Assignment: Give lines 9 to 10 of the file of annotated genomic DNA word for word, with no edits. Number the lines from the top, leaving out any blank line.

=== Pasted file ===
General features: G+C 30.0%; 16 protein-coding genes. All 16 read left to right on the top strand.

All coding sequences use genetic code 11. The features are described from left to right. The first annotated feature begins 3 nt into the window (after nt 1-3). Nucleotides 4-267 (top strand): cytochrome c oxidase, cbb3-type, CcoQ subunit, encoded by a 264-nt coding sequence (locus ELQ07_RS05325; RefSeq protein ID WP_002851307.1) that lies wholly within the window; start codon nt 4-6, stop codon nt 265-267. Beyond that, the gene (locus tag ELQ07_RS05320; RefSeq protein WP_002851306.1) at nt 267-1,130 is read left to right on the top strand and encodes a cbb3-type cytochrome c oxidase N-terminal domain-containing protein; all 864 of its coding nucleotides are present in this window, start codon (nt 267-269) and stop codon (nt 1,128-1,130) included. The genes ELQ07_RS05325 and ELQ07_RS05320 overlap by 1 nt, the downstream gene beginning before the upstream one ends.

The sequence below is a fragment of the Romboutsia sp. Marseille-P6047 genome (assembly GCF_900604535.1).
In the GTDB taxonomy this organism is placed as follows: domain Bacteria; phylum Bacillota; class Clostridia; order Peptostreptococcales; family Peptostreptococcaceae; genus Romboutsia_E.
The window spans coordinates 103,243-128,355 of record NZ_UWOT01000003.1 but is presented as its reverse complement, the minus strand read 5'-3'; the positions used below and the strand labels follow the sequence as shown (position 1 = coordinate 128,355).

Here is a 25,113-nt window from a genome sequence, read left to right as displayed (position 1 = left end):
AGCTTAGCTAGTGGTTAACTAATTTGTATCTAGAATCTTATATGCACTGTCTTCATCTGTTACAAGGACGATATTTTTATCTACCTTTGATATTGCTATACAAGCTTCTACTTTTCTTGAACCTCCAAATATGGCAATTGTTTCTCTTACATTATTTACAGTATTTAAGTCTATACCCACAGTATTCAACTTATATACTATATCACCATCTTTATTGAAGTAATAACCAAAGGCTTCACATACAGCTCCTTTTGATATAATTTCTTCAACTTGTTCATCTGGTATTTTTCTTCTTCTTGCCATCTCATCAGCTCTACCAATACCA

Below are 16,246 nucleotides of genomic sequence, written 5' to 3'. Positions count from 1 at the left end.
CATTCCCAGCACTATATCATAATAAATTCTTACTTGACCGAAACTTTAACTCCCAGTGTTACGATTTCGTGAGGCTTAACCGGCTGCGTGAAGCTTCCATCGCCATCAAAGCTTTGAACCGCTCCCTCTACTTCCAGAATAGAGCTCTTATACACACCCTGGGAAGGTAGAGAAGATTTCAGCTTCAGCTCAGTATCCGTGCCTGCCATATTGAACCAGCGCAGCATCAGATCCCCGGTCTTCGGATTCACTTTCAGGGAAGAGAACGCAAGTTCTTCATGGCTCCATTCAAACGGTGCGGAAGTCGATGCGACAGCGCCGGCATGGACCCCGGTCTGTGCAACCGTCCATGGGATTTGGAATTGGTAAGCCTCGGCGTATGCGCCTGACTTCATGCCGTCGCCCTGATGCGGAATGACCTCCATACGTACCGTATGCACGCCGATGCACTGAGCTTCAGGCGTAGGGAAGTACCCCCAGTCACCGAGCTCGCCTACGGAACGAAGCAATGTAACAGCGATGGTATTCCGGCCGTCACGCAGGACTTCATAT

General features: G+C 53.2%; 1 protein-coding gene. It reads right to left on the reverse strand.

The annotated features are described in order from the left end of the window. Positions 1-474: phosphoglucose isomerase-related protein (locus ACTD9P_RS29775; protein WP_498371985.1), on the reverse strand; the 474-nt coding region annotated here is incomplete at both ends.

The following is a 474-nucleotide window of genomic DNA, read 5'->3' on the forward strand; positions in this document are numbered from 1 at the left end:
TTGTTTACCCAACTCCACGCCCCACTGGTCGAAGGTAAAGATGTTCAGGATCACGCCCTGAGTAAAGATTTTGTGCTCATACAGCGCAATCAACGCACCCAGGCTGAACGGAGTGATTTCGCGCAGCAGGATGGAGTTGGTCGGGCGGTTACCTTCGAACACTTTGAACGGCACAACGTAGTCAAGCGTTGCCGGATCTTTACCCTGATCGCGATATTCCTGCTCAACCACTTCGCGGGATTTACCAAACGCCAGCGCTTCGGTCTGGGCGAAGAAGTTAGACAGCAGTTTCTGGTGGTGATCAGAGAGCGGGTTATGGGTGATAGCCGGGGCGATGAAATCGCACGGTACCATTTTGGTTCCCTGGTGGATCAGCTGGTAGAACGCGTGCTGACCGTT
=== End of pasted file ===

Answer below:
CATTCCCAGCACTATATCATAATAAATTCTTACTTGACCGAAACTTTAACTCCCAGTGTTACGATTTCGTGAGGCTTAACCGGCTGCGTGAAGCTTCCATCGCCATCAAAGCTTTGAACCGCTCCCTCTACTTCCAGAATAGAGCTCTTATACACACCCTGGGAAGGTAGAGAAGATTTCAGCTTCAGCTCAGTATCCGTGCCTGCCATATTGAACCAGCGCAGCATCAGATCCCCGGTCTTCGGATTCACTTTCAGGGAAGAGAACGCAAGTTCTTCATGGCTCCATTCAAACGGTGCGGAAGTCGATGCGACAGCGCCGGCATGGACCCCGGTCTGTGCAACCGTCCATGGGATTTGGAATTGGTAAGCCTCGGCGTATGCGCCTGACTTCATGCCGTCGCCCTGATGCGGAATGACCTCCATACGTACCGTATGCACGCCGATGCACTGAGCTTCAGGCGTAGGGAAGTACCCCCAGTCACCGAGCTCGCCTACGGAACGAAGCAATGTAACAGCGATGGTATTCCGGCCGTCACGCAGGACTTCATAT

General features: G+C 53.2%; 1 protein-coding gene. It reads right to left on the reverse strand.